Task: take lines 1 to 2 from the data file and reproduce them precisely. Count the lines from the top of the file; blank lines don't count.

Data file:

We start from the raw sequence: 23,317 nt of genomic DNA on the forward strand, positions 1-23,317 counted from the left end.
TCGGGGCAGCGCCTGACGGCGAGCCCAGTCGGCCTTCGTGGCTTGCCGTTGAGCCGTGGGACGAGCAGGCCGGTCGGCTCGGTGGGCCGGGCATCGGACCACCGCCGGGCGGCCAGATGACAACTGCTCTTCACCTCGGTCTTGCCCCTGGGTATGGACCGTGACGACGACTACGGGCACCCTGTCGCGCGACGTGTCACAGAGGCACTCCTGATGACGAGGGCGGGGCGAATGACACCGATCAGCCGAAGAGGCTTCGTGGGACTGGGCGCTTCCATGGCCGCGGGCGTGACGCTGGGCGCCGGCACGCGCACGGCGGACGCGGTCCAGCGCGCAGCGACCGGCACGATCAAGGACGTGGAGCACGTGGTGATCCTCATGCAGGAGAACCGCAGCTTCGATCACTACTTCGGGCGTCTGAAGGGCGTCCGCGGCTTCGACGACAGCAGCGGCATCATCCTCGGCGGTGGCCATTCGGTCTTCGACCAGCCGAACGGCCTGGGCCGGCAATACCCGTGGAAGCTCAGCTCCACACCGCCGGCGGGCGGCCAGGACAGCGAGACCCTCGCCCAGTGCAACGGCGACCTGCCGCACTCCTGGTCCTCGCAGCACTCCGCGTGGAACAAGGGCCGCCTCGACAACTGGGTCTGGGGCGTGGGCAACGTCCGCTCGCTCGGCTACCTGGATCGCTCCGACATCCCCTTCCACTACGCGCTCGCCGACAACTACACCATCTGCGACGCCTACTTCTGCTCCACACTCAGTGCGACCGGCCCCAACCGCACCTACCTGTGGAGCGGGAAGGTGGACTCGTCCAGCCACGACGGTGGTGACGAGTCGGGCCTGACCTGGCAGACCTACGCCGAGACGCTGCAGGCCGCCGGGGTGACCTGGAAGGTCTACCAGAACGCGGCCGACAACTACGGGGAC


We start from the raw sequence: 23,317 nt of genomic DNA on the forward strand, positions 1-23,317 counted from the left end.
TCGGGGCAGCGCCTGACGGCGAGCCCAGTCGGCCTTCGTGGCTTGCCGTTGAGCCGTGGGACGAGCAGGCCGGTCGGCTCGGTGGGCCGGGCATCGGACCACCGCCGGGCGGCCAGATGACAACTGCTCTTCACCTCGGTCTTGCCCCTGGGTATGGACCGTGACGACGACTACGGGCACCCTGTCGCGCGACGTGTCACAGAGGCACTCCTGATGACGAGGGCGGGGCGAATGACACCGATCAGCCGAAGAGGCTTCGTGGGACTGGGCGCTTCCATGGCCGCGGGCGTGACGCTGGGCGCCGGCACGCGCACGGCGGACGCGGTCCAGCGCGCAGCGACCGGCACGATCAAGGACGTGGAGCACGTGGTGATCCTCATGCAGGAGAACCGCAGCTTCGATCACTACTTCGGGCGTCTGAAGGGCGTCCGCGGCTTCGACGACAGCAGCGGCATCATCCTCGGCGGTGGCCATTCGGTCTTCGACCAGCCGAACGGCCTGGGCCGGCAATACCCGTGGAAGCTCAGCTCCACACCGCCGGCGGGCGGCCAGGACAGCGAGACCCTCGCCCAGTGCAACGGCGACCTGCCGCACTCCTGGTCCTCGCAGCACTCCGCGTGGAACAAGGGCCGCCTCGACAACTGGGTCTGGGGCGTGGGCAACGTCCGCTCGCTCGGCTACCTGGATCGCTCCGACATCCCCTTCCACTACGCGCTCGCCGACAACTACACCATCTGCGACGCCTACTTCTGCTCCACACTCAGTGCGACCGGCCCCAACCGCACCTACCTGTGGAGCGGGAAGGTGGACTCGTCCAGCCACGACGGTGGTGACGAGTCGGGCCTGACCTGGCAGACCTACGCCGAGACGCTGCAGGCCGCCGGGGTGACCTGGAAGGTCTACCAGAACGCGGCCGACAACTACGGGGAC